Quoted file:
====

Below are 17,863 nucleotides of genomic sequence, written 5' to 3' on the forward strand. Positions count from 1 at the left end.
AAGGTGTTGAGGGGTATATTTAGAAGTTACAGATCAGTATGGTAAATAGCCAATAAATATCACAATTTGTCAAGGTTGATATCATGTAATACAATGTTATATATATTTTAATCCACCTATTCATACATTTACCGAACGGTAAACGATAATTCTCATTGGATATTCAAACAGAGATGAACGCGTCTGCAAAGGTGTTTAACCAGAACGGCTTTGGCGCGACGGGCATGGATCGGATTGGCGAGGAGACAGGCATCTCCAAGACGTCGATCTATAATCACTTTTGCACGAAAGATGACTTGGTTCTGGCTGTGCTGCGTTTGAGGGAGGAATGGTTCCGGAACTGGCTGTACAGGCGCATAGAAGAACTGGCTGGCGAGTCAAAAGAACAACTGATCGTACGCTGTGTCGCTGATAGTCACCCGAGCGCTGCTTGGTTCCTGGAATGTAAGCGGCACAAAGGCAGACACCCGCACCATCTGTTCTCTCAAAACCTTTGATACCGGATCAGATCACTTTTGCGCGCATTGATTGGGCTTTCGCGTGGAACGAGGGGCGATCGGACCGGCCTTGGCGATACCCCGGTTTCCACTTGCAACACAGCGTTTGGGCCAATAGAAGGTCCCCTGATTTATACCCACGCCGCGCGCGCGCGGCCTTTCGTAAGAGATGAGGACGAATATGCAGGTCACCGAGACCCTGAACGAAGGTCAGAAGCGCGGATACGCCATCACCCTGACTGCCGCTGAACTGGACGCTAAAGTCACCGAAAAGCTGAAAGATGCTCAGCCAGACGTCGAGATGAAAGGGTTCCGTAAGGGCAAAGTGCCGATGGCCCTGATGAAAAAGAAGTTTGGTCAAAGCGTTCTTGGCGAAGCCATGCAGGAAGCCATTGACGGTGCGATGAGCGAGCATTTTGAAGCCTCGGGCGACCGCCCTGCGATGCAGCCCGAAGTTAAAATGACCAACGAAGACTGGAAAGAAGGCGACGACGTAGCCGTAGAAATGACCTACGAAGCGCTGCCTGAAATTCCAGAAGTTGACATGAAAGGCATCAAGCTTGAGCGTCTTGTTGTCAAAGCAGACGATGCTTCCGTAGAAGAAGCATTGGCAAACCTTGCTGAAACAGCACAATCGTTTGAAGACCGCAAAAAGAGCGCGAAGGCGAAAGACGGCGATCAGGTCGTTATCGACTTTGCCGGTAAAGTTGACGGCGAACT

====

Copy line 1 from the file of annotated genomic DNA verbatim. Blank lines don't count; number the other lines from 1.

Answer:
Below are 17,863 nucleotides of genomic sequence, written 5' to 3' on the forward strand. Positions count from 1 at the left end.